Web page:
14 of 14 people found the following review helpful.
Very Relevant for Teachers and Everyone else
By J. LEE
I feel extremely grateful to the authors of this book for writing this gem.
I am an Elementary School Teacher, and I was handed a very difficult class to manage. The children in this class came from homes with poor parental support, and they had poor social skills causing them to constantly pick fights with each other. I tried using the disciplinarian manner of dealing with them. It just didn't work. They were already so jaded and used to being punished that to them it didn't matter one bit at all. In fact, it only served to make them even more defiant. Then, I happened to chance upon this book. When I read this book, I could instantly link the ideas of positive relationship to William Glasser's Choice Theory - where positive discipline is emphasized. They are really very complementary.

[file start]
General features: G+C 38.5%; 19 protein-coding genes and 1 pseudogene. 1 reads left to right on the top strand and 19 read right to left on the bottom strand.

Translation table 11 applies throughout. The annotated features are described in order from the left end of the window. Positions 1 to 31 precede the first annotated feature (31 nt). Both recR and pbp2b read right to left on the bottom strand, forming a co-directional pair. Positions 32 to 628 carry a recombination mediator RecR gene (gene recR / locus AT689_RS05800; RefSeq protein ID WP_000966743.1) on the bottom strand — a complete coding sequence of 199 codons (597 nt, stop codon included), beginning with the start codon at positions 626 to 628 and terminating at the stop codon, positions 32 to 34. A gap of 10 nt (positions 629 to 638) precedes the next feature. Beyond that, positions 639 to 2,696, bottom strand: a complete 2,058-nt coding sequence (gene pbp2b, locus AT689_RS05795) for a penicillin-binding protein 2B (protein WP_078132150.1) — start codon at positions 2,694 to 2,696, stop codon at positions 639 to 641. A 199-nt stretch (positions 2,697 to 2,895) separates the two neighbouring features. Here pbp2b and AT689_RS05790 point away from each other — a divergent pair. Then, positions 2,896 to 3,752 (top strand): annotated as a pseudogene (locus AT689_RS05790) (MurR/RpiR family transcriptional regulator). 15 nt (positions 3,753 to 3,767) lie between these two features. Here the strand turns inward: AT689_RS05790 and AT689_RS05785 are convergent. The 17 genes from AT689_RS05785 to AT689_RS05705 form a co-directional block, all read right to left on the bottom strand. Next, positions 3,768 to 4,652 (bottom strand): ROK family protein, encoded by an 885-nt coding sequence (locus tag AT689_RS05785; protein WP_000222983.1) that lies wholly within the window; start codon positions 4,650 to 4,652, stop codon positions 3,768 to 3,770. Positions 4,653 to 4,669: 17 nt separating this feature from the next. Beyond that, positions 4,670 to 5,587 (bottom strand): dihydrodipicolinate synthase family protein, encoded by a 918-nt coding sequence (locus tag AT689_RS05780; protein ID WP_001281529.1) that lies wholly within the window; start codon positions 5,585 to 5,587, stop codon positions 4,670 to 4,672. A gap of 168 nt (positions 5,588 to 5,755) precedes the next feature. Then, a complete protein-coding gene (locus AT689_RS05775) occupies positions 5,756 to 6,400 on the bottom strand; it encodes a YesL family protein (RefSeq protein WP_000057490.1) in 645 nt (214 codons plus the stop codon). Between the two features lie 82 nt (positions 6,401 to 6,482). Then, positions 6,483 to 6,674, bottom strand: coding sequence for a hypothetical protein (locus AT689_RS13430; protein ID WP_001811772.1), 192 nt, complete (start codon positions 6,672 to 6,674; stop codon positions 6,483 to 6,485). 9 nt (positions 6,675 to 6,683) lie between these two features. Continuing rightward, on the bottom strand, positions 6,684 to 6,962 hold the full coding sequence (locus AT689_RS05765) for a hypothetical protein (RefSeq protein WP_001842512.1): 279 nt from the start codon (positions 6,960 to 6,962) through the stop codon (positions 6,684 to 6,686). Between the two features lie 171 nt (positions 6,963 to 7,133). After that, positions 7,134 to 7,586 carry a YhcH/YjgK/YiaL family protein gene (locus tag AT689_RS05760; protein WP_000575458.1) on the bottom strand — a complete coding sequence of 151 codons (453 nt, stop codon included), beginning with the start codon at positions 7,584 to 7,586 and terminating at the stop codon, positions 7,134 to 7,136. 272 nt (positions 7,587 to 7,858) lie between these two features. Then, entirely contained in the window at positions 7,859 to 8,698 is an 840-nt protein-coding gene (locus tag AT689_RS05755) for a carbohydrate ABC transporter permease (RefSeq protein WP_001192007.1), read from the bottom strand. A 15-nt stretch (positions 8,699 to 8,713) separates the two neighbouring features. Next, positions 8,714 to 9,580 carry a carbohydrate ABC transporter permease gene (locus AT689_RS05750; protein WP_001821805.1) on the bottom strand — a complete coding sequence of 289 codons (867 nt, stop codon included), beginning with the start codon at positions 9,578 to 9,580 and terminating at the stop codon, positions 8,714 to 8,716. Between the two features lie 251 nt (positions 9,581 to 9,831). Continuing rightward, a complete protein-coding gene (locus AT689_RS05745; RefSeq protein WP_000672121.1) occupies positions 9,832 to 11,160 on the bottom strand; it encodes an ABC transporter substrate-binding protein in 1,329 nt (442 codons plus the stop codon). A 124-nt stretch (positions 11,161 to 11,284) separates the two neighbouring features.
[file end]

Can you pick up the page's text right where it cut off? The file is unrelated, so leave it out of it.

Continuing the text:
When I tried using just Choice Theory alone, it didn't quite work. But when I used Whale Done together with Choice Theory, it took me just two days and the class became much more well behaved and cooperative. It was too amazing for me to believe that it was happening! But really, seeing is believing... I think for people who have given poor ratings to this book, it's probably because the book hasn't given very clear instructions with regards to how to redirect the undesirable behavior appropriately. If you can't figure out how to redirect, it is a sure thing that the Whale Done method will fail hopelessly.
If you really wish to give positive relationships a shot, try this:
Read William Glasser's Choice Theory first.
Then, read Whale Done.
Finally, use the Whale Done method, coupled with using Choice Theory as the basis for all redirections. And very importantly...never give up! It is sincerely a very trying process in the beginning especially when you do not witness immediate changes. But be patient and push through with both the Whale Done method and Choice Theory, and you'll be able to enjoy better positive relationships around you.